As autumn gets under way crops such as squash, pumpkins and cucumbers will begin to ripen. Just as people get excited about the delicious flavors of the season, so do a number of insects. Bugs like cucumber beetles, spider mites, squash bugs and vine borers tend to come out in full force during this time of the year. Keep reading to learn how to manage these autumnal pests:
Despite their name, cucumber beetles will feed on a number of plants, including pumpkins, squash and melons. According to Clemson University, these insects can cause severe damage to crops, either killing plants off completely or slowing their growth significantly. Cucumber beetles are identified by their yellow, black-spotted bodies and long black appendages. They will feed on all parts of plants and may even transmit wilt-causing bacteria, thus causing further damage. The University recommended covering plants before and after they have been pollinated to prevent beetles from infesting them. Weeding is another effective way of keeping the beetles at bay.
These insects will lay their eggs on the leaves of squash bugs so that their nymphs will have a ready food supply after they hatch. According to Michigan State University, squash bugs are greenish gray in color and shaped like a shield. When in the nymph stage, they are small and white and leave oval-shaped holes in plant leaves. When left untreated, a squash bug infestation can cause crops to shrivel and die out. If the infestation isn't caught early - before the eggs hatch - the nymphs are extremely hard to remove. The university recommended pyrethroid insecticide as the most effective management solution.
As their name suggests, spider mites are a member of the arachnid family. From a distance, groupings of the mites will look like a fuzzy brown or orange covering on a plant. Closer inspection, however, will reveal large numbers of mites crawling over the surface of the plant. The University of California reported that spider mites will cause leaves to turn yellow and fall off the plant. Broad-spectrum insecticides often cause mite outbreaks as they are resistant to the chemicals, but their predators are not. As such, farmers can use other predatory mites to control spider mite populations.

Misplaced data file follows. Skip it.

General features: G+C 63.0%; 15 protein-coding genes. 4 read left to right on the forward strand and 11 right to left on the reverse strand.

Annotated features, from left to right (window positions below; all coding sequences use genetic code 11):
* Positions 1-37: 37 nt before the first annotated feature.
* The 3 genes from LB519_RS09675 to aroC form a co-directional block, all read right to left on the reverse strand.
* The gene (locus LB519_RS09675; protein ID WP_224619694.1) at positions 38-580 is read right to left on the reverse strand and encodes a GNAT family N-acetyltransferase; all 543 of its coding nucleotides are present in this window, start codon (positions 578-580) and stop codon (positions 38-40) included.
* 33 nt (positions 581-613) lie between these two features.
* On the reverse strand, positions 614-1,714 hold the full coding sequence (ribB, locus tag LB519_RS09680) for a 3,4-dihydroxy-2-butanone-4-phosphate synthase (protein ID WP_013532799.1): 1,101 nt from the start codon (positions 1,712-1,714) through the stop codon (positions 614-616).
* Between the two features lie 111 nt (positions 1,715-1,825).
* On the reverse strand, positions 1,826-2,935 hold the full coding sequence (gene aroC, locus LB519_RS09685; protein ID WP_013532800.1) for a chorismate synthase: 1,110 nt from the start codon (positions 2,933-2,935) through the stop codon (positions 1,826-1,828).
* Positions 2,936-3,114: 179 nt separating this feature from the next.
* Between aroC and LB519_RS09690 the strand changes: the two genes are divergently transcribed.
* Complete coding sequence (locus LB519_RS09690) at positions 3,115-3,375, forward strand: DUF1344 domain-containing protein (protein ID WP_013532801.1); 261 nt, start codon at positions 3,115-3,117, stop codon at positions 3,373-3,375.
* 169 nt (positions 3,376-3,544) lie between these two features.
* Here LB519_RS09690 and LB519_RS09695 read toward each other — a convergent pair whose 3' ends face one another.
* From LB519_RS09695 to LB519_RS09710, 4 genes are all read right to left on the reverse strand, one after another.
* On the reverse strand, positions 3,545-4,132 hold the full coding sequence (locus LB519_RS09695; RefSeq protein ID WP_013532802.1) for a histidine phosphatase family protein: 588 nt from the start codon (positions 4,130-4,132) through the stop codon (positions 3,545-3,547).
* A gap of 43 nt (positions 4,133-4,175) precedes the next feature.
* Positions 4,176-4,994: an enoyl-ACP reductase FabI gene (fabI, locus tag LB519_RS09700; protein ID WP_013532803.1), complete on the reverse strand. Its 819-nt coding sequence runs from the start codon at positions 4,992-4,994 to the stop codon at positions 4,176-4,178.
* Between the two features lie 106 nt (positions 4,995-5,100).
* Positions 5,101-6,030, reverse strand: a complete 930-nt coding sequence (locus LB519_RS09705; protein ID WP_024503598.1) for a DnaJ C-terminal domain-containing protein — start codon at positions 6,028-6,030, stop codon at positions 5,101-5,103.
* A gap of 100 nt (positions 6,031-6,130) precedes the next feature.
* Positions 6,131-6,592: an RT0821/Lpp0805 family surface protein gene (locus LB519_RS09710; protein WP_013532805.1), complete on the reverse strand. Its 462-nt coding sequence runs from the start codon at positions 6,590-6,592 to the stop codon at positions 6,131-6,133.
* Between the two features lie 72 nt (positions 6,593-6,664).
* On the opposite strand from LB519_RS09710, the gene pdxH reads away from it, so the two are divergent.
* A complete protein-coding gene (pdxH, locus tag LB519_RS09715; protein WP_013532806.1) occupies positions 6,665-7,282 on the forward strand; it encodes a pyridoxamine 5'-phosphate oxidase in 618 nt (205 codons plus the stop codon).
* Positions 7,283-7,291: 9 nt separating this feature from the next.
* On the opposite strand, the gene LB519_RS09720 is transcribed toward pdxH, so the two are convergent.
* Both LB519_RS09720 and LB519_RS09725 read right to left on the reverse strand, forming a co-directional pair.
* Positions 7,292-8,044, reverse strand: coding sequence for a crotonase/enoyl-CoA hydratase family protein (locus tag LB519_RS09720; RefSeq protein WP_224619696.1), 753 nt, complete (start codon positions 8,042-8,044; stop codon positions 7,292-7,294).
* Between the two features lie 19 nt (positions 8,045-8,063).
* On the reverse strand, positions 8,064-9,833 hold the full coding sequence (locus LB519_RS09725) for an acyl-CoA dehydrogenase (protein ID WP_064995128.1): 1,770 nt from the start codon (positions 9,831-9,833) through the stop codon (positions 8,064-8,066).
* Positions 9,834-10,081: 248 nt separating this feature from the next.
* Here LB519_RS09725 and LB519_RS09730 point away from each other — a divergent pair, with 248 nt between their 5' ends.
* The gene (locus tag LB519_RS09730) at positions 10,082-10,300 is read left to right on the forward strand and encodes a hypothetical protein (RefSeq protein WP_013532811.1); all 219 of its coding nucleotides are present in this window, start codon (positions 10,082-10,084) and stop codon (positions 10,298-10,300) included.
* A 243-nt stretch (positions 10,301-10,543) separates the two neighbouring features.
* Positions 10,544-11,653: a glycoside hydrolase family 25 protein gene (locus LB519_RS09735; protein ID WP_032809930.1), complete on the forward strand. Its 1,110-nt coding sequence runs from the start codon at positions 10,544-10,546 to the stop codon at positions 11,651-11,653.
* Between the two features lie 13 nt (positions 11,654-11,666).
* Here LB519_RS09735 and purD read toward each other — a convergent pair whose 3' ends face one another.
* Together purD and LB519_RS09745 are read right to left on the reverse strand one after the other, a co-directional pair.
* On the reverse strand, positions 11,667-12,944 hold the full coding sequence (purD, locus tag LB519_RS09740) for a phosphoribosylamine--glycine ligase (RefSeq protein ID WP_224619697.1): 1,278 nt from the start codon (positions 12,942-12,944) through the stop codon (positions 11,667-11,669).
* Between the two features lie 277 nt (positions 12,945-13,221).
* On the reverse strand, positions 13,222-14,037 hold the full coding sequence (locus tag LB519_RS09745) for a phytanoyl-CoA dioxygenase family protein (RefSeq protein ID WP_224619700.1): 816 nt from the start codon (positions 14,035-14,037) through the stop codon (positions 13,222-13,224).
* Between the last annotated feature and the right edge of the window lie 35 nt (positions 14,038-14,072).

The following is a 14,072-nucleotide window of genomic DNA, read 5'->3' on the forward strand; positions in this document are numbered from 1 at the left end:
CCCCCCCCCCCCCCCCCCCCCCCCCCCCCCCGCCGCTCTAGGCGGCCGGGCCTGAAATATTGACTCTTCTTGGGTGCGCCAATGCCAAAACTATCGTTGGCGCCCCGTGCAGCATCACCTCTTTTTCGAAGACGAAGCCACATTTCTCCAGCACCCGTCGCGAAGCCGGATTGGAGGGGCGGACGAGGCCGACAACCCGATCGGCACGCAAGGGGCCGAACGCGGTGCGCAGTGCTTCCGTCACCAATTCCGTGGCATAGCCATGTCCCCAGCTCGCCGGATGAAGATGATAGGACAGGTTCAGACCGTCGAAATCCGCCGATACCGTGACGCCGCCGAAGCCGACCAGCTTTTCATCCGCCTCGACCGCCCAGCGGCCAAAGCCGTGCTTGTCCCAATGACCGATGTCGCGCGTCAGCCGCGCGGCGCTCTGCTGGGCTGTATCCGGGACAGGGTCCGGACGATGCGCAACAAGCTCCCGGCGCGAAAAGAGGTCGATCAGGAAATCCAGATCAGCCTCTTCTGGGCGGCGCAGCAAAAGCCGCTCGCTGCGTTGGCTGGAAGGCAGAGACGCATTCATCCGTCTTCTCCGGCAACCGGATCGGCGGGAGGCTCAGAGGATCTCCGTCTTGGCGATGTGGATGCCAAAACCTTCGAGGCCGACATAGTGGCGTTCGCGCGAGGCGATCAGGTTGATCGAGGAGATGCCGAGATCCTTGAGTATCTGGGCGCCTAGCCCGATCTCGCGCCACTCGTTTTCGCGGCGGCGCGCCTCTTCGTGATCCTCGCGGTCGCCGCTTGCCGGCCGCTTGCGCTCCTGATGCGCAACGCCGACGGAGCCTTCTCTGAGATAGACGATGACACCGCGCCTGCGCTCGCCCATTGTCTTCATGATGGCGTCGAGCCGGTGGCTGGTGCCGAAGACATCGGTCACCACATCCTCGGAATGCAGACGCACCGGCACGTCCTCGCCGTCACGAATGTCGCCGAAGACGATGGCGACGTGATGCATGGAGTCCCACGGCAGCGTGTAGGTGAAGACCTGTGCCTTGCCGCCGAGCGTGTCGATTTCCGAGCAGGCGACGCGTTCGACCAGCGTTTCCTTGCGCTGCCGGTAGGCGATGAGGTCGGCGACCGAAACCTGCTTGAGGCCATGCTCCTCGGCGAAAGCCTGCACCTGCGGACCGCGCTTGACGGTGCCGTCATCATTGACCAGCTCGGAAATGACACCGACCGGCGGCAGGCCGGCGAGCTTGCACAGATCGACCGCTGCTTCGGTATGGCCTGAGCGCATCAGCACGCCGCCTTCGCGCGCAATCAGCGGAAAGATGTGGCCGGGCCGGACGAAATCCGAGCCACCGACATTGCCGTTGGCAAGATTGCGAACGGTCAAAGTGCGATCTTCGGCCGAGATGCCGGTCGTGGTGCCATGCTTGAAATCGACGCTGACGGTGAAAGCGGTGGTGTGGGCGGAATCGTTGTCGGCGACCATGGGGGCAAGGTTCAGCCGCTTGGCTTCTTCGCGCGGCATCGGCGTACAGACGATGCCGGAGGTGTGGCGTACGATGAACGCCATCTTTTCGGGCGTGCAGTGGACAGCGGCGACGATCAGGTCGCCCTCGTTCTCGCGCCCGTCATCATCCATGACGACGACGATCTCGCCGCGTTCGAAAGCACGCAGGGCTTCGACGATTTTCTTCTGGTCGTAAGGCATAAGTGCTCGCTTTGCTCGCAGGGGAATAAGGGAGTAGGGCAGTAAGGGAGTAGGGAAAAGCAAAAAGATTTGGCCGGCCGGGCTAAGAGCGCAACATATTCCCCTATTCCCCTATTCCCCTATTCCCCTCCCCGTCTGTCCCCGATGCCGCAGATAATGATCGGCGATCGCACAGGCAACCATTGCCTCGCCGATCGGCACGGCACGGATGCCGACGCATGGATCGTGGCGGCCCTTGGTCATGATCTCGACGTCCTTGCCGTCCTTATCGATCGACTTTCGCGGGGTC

Before using any pesticides, always monitor pest population levels and read all warning labels ahead of spraying.
You probably already know that most people are repulsed by the simple sight of cockroaches. If you are personally dealing with a cockroach infestation, the feelings of disgust are probably even more intense. Unfortunately, the cold winter weather tends to be one of the reasons this pest ends up in your home in the first place, according to Any Pest. While you may know that you don't want to share your home with cockroaches this winter, there are a number of interesting facts about this pest that you've probably never heard.
Because of the high amount of traffic and the versatility of the facilities, pests are naturally attracted to long-term care institutions. Many nursing homes, rehabilitation centers and other care facilities include on-site kitchens and cafeterias as well as private rooms and common spaces. All of these places are susceptible to attracting pests because of the presence of food, water and viable habitats.
During the summer months, some people love to go camping with family and friends. Yet this fun trip can be ruined with a few unwanted visitors, most notably different types of bugs. Crawling spiders, hungry mosquitoes and buzzing flies can become annoying quickly. How can you avoid these pests when you're outdoors? Consider these tips to keep bugs out of your campsite.
Carpenter ants can chew through the strongest studs and stringers in a house as they hollow the wooden beams out for nesting. The resulting damage can weaken the home's structural support and require expensive repairs. Professional pest control workers can remove a colony of ants, but the best practice for homeowners is to learn the best ways to keep out an ant colony and prevent the problem before it begins.
As the weather cools, you'll probably see fewer pests than you did during the warmer months, but that doesn't mean they're all gone just yet. Some insects can actually come out in full force during the autumn, while others might seek refuge in your warm home. Here are some key tips to keep in mind as fall gets underway:
As the middle of summer approaches, you need to be vigilant about keeping your garden free of pests. Many insects breed during the summertime, which means they're on the lookout for great places to lay their eggs. For many bugs, that means near a source of food. In fact, some species of insects will lay their eggs inside budding vegetables and fruit so their larvae have something to eat as soon as they hatch. That's why you have to keep harmful bugs out without damaging the bugs that could help you, such as bumble bees.